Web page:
The new Netflix comedy Wine Country certainly won’t win any awards for most original movie title. It’s not exactly an original story idea, either. Trips to Napa Valley for wine-tastings have been the backdrop for many comedies, dramas, and dramedies (I hate dramedies, btw). You know they’re gonna drink. And talk. And fight. Rinse, repeat. Truthfully, I was expecting a little more when I saw who was starring in it.
Rachel Dratch, Maya Rudolph, Amy Poehler, and Ana Gasteyer are all funny women, having earned their comedy chops on Saturday Night Live before moving on to movies, most of which are funnier than Wine Country. It’s not completely without laughs, but most of the chuckles come from what the ladies say, and not so much what they do. Even though their SNL heydays are almost 20 years ago, we should still expect some zany physical comedy. We get a little bit of it near the end involving a grassy hill, but it’s ultimately not worth waiting for.
Anyway, the four ladies, plus friends Val and Jenny (former SNL writers Paula Pell and Emily Spivey) all follow the “one quirk apiece” formula: one’s a workaholic, one’s fastidious, one’s horned up, etc. And they all have secrets that lead to the inevitable squabbles and falling outs (fallings out?). Tarot card reader Lady Sunshine and house owner Tammy (played by Tina Fey) have these women all figured out.
Oh yeah, the other thing that they all are? They’re all jerks. I mean it; they act like a-holes toward everyone as well as to each other. Why book a getaway to Napa Valley’s wine country, if you’re gonna be disrespectful and dismissive, and complain that all they do is talk about wine? It’s Napa, ya cranky bitches. Even Amy Poehler’s character Abby is annoyed by the wine-related content, and the damn trip was her idea in the first place! They go to an art show and cuss out the patrons for being into art. They even verbally abuse a doctor for smiling when he tells them they aren’t going to die. Sure, their being sassy was kind of amusing at the beginning, but it continues throughout the movie, and becomes grating.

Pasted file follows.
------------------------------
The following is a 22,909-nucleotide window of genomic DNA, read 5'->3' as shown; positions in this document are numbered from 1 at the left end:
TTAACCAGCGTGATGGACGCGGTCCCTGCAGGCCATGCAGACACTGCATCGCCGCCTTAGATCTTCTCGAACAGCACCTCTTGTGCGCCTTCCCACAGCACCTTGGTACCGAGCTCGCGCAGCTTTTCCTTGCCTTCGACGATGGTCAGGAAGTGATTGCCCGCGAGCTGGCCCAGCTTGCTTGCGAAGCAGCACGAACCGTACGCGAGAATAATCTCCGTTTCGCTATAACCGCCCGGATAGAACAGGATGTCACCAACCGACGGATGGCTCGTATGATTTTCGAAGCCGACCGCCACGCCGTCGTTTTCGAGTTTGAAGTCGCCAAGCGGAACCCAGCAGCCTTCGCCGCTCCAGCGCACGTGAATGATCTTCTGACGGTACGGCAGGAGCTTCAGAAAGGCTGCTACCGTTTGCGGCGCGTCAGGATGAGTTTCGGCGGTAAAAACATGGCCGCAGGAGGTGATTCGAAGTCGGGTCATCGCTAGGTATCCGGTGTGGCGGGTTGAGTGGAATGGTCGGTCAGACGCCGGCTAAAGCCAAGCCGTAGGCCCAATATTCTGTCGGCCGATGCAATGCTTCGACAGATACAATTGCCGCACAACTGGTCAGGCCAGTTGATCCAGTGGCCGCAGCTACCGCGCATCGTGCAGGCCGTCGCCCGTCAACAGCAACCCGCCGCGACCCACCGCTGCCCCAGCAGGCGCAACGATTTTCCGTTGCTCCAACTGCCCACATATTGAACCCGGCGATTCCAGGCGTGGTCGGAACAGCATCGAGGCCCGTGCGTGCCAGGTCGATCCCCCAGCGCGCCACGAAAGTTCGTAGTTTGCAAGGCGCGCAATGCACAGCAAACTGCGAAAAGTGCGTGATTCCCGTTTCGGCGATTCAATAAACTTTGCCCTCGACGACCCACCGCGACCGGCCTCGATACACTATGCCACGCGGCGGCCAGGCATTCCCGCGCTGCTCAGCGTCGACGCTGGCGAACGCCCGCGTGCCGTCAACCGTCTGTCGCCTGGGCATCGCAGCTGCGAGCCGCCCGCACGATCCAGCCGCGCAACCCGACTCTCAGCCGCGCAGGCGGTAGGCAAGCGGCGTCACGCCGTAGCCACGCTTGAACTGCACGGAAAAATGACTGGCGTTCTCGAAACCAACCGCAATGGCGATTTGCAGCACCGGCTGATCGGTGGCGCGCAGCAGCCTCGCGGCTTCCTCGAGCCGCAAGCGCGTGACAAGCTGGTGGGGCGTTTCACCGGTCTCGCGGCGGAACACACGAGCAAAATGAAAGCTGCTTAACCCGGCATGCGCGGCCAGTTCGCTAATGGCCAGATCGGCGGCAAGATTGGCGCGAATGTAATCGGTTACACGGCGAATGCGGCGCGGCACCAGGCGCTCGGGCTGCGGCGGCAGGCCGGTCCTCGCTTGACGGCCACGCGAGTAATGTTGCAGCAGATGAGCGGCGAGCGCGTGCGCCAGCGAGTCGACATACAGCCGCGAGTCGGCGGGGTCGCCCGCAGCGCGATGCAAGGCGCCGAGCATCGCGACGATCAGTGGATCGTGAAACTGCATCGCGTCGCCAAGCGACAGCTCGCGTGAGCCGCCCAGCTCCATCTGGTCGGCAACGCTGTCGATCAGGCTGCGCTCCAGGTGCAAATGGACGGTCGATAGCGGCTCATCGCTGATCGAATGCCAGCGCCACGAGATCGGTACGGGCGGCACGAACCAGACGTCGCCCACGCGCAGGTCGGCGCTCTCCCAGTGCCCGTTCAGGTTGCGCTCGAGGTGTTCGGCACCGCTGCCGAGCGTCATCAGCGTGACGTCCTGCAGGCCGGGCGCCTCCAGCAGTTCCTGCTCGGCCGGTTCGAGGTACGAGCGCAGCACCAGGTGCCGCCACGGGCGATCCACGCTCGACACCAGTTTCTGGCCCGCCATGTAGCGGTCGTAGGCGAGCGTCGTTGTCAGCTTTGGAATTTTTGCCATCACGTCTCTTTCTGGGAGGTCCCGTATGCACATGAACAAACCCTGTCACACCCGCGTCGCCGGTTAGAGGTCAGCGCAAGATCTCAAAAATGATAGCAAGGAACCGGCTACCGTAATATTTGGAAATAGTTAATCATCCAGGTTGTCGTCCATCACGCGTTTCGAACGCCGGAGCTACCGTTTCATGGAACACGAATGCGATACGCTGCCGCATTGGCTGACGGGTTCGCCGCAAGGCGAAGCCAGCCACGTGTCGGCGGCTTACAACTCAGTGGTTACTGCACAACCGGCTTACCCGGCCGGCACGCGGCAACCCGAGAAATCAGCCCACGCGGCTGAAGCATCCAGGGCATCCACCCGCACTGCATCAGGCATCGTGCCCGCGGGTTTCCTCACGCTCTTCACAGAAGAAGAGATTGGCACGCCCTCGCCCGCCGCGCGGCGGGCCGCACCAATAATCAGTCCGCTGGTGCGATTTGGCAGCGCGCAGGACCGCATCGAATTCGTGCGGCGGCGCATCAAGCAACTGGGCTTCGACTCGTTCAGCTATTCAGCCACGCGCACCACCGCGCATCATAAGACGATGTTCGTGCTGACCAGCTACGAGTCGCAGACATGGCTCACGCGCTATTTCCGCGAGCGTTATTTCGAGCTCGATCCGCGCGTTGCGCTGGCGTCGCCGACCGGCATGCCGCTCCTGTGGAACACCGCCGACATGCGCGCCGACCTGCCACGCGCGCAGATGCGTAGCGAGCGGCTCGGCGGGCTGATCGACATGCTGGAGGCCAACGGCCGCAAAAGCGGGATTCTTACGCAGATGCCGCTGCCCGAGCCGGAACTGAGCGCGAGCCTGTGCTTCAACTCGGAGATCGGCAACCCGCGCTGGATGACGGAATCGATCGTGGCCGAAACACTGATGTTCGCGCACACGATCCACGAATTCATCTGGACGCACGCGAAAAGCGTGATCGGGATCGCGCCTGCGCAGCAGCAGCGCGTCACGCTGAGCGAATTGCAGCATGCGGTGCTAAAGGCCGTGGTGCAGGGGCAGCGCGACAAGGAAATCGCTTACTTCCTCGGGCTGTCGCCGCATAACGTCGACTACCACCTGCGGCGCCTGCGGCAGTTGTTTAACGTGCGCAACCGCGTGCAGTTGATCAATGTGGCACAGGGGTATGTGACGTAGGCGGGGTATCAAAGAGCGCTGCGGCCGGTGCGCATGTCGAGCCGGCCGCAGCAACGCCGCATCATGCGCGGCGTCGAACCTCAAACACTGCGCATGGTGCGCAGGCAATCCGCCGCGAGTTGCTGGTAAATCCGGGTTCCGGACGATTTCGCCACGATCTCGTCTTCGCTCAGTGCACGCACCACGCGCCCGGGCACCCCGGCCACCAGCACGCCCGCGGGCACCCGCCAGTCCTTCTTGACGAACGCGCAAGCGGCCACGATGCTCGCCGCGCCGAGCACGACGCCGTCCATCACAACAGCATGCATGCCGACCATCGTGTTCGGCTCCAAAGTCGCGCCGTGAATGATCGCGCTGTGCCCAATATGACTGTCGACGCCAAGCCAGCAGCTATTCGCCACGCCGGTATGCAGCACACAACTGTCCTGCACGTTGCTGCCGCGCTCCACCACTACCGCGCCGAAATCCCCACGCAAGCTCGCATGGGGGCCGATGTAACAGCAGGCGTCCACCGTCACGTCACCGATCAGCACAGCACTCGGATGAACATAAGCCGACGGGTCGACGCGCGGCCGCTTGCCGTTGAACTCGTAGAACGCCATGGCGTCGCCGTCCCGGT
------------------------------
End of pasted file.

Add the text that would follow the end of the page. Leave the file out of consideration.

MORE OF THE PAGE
Lots of the gags go on longer than they should. Maya Rudolph’s character Naomi grabs a mic and proceeds to slur her way through a song that the jazz trio just happens to know. Abby stares blankly for an extended period of time before subverting our expectations. Jokes can wear out their welcome; whoever edited this film was not aware of that. And the “crude sexual content” consists of a single scene of Val passing out vibrators after the birthday dinner. Vanillas are so cute when they think they’re being risqué.
All in all, though it’s light on the wacky factor, it’s not necessarily a slog to sit through, and because it’s included in my Netflix subscription, it gets a generous two and a half out of five stars.